categories that risk misuse in particularly vulnerable populations. For
example, Mild Neurocognitive Disorder might be diagnosed in elderly with
expected cognitive decline, especially in memory functions. Additionally,
children and adolescents will be particularly susceptible to receiving a
diagnosis of Disruptive Mood Dysregulation Disorder or Attenuated Psychosis
Syndrome. Neither of these newly proposed disorders have a solid basis in the
clinical research literature, and both may result in treatment with
neuroleptics, which, as growing evidence suggests, have particularly dangerous
side-effects (see below)—as well as a history of inappropriate prescriptions to
vulnerable populations, such as children and the elderly
The DSM-5 has proposed to change the Definition of a Mental Disorder
such that DSM-IV’s Feature E: “Neither deviant behavior (e.g., political,
religious, or sexual) nor conflicts that are primarily between the individual
and society are mental disorders unless the deviance or conflict is a symptom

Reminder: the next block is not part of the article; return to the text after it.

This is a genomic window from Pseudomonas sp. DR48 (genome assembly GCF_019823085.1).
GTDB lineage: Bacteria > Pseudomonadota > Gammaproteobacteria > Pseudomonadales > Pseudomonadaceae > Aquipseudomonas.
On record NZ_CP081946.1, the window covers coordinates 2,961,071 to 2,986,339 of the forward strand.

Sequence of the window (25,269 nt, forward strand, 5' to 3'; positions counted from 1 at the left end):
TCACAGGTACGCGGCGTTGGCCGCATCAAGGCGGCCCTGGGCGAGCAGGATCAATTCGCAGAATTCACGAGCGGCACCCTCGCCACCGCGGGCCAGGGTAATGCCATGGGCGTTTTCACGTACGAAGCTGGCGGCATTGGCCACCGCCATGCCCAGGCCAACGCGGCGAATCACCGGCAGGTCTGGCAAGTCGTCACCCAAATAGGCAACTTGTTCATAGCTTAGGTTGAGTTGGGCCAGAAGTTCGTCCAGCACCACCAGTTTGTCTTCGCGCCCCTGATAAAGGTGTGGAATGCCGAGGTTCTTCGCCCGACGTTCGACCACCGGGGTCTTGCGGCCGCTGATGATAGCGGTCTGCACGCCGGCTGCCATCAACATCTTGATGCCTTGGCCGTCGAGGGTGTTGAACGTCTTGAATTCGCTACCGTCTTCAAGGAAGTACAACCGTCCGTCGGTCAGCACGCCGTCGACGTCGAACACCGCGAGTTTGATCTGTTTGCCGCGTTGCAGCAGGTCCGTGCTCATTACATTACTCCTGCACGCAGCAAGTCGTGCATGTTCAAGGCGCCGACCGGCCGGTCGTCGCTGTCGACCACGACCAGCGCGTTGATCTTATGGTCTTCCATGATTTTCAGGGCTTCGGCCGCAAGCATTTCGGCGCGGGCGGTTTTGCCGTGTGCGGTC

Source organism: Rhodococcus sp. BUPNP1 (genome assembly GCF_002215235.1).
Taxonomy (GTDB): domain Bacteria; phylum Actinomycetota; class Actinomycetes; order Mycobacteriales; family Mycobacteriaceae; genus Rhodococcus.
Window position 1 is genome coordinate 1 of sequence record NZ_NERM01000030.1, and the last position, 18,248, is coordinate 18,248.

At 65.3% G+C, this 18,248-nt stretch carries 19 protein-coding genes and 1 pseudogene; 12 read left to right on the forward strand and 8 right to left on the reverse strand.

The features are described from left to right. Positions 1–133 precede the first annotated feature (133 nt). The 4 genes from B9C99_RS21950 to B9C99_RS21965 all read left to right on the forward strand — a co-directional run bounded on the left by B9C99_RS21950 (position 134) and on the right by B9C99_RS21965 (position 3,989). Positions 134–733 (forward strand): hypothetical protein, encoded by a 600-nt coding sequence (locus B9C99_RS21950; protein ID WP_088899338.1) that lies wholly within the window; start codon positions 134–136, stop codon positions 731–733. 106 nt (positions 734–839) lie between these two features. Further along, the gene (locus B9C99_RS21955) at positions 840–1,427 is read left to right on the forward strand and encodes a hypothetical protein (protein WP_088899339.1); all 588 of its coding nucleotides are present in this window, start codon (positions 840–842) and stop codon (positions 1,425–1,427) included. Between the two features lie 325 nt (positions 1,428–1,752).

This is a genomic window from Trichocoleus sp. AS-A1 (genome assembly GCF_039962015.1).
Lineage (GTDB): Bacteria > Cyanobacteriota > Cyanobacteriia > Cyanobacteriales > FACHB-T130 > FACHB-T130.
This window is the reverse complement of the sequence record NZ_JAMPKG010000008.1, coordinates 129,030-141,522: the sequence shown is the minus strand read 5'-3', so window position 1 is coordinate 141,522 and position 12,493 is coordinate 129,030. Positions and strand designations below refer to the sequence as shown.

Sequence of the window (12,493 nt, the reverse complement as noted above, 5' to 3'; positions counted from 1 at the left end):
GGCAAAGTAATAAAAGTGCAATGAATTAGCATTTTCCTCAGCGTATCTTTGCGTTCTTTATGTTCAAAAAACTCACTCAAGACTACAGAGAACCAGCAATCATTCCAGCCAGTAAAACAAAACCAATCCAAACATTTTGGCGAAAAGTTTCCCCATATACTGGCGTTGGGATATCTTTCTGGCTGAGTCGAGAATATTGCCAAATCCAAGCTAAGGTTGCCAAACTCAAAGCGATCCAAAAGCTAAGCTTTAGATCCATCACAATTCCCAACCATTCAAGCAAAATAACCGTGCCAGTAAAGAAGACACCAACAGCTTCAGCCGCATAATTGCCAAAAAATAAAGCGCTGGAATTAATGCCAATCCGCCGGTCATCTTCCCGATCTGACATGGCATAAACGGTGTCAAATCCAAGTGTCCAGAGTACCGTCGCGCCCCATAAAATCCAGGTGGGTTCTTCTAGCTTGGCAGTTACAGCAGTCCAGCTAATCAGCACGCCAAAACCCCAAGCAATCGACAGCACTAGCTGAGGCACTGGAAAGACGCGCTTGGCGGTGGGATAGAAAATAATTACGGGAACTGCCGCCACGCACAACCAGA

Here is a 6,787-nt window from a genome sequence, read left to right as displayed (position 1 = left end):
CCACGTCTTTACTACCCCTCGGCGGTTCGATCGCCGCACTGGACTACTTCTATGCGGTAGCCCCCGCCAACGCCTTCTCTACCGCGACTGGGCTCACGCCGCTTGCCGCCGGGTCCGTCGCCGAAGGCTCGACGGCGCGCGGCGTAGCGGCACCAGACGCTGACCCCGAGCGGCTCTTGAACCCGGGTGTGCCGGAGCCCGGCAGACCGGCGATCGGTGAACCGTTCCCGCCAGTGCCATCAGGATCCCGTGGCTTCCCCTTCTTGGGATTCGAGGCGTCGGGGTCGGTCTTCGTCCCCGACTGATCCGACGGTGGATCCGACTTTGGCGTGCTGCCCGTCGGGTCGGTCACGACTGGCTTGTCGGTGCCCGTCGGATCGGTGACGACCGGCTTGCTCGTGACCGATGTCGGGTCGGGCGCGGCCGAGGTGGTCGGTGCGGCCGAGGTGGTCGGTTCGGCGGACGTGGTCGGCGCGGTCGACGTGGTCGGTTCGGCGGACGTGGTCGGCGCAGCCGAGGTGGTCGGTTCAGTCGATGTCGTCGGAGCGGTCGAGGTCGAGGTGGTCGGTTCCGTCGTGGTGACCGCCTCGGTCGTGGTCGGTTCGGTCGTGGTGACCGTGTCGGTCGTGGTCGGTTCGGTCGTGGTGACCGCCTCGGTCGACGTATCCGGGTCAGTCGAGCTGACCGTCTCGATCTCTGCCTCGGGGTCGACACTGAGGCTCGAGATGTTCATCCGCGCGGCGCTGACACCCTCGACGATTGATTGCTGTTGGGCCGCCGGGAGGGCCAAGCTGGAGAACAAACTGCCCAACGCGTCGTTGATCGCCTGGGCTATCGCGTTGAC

of a dysfunction in the individual,” will instead read “[A mental disorder
is a behavioral or psychological syndrome or pattern] [t]hat is not primarily a
result of social deviance or conflicts with society.” The latter version
fails to explicitly state that deviant behavior and primary conflicts between
the individual and society are not mental disorders. Instead, the new proposal
focuses on whether mental disorder is a “result” of deviance/social conflicts.
Taken literally, DSM-5’s version suggests that mental disorder may be the
result of these factors so long as they are not “primarily” the cause. In other
words, this change will require the clinician to draw on subjective etiological
theory to make a judgment about the cause of presenting problems. It will
further require the clinician to make a hierarchical decision about the primacy
of these causal factors, which will then (partially) determine whether mental
disorder is said to be present. Given lack of consensus as to the “primary”